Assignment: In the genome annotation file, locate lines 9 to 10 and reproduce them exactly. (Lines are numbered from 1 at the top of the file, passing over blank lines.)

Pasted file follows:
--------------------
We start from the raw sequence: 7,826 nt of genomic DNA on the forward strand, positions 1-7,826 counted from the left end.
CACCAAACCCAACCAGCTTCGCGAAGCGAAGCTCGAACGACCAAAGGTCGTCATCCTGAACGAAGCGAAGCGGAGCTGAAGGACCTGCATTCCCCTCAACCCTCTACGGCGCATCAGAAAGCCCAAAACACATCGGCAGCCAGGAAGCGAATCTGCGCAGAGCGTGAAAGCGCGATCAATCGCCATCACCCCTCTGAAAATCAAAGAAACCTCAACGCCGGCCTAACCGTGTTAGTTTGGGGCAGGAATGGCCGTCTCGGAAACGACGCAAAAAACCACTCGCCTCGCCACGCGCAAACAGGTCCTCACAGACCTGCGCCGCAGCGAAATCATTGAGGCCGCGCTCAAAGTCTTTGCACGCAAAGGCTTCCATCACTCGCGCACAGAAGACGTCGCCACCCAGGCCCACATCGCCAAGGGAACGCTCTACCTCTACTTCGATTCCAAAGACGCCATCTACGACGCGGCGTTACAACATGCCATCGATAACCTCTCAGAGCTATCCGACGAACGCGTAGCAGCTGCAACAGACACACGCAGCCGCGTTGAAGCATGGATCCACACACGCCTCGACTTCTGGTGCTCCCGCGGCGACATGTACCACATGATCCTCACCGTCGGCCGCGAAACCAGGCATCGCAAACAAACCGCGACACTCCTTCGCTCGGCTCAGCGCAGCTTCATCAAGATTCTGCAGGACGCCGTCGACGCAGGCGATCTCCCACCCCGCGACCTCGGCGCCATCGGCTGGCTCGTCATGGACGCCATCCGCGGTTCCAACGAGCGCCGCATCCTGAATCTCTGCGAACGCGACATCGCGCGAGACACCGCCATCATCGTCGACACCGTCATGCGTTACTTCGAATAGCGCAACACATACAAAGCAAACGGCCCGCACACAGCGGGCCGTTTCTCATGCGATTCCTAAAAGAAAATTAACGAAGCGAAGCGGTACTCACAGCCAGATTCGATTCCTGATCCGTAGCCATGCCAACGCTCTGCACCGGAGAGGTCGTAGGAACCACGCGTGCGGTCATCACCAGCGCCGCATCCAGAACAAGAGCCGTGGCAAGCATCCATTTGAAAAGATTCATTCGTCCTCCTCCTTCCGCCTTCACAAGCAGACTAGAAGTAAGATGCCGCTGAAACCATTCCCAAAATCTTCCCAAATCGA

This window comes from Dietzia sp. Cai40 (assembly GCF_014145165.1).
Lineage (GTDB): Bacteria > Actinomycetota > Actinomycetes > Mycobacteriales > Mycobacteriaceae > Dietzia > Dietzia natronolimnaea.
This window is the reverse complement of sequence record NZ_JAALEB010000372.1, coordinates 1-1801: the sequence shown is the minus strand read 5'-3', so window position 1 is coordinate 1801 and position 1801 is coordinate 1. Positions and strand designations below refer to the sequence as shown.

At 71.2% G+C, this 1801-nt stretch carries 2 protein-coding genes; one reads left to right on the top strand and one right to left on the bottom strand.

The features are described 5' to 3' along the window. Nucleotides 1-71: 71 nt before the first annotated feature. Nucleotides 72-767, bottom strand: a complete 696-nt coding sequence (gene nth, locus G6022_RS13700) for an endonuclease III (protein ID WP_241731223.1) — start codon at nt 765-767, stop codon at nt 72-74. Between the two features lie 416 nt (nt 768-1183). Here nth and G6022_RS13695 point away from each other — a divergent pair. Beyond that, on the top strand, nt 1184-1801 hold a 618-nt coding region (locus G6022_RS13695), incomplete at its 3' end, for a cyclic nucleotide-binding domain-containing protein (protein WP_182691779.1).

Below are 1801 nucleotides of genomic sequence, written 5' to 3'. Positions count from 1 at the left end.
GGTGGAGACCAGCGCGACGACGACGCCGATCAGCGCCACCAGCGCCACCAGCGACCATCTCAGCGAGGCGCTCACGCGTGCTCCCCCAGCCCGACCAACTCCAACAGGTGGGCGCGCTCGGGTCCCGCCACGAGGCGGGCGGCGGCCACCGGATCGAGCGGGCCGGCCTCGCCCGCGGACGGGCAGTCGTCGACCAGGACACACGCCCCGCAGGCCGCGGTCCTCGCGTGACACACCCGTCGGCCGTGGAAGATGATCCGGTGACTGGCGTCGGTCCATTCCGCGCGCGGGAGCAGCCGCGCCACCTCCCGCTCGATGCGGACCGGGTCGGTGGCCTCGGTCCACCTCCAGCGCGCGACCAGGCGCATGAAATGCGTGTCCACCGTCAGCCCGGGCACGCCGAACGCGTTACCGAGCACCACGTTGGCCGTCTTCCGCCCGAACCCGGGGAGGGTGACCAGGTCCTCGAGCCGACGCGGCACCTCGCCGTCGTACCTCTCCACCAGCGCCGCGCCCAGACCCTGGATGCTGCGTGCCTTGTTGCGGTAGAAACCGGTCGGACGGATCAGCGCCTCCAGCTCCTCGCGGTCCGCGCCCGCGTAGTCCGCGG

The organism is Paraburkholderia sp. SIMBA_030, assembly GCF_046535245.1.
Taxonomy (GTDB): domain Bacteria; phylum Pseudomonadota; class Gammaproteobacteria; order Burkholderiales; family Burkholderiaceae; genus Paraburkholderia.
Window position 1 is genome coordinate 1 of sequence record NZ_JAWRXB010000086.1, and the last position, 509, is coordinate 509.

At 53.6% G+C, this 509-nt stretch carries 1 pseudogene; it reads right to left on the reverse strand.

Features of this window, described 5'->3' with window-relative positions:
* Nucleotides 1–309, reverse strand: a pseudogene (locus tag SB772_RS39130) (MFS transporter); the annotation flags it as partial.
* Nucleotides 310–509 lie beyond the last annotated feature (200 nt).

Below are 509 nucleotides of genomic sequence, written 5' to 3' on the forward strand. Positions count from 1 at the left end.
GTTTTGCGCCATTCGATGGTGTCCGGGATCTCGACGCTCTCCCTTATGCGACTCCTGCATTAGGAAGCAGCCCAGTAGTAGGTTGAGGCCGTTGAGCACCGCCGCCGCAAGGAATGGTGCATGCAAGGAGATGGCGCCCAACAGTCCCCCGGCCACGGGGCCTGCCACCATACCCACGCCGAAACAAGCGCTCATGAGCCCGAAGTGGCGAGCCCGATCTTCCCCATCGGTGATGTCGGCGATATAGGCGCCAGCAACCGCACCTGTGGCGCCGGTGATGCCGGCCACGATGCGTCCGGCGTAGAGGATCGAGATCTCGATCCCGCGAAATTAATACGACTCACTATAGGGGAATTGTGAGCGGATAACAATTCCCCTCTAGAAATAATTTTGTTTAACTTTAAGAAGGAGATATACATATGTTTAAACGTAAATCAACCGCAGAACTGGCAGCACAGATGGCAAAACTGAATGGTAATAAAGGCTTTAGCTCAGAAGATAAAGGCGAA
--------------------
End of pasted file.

GGTGGAGACCAGCGCGACGACGACGCCGATCAGCGCCACCAGCGCCACCAGCGACCATCTCAGCGAGGCGCTCACGCGTGCTCCCCCAGCCCGACCAACTCCAACAGGTGGGCGCGCTCGGGTCCCGCCACGAGGCGGGCGGCGGCCACCGGATCGAGCGGGCCGGCCTCGCCCGCGGACGGGCAGTCGTCGACCAGGACACACGCCCCGCAGGCCGCGGTCCTCGCGTGACACACCCGTCGGCCGTGGAAGATGATCCGGTGACTGGCGTCGGTCCATTCCGCGCGCGGGAGCAGCCGCGCCACCTCCCGCTCGATGCGGACCGGGTCGGTGGCCTCGGTCCACCTCCAGCGCGCGACCAGGCGCATGAAATGCGTGTCCACCGTCAGCCCGGGCACGCCGAACGCGTTACCGAGCACCACGTTGGCCGTCTTCCGCCCGAACCCGGGGAGGGTGACCAGGTCCTCGAGCCGACGCGGCACCTCGCCGTCGTACCTCTCCACCAGCGCCGCGCCCAGACCCTGGATGCTGCGTGCCTTGTTGCGGTAGAAACCGGTCGGACGGATCAGCGCCTCCAGCTCCTCGCGGTCCGCGCCCGCGTAGTCCGCGG

The organism is Paraburkholderia sp. SIMBA_030, assembly GCF_046535245.1.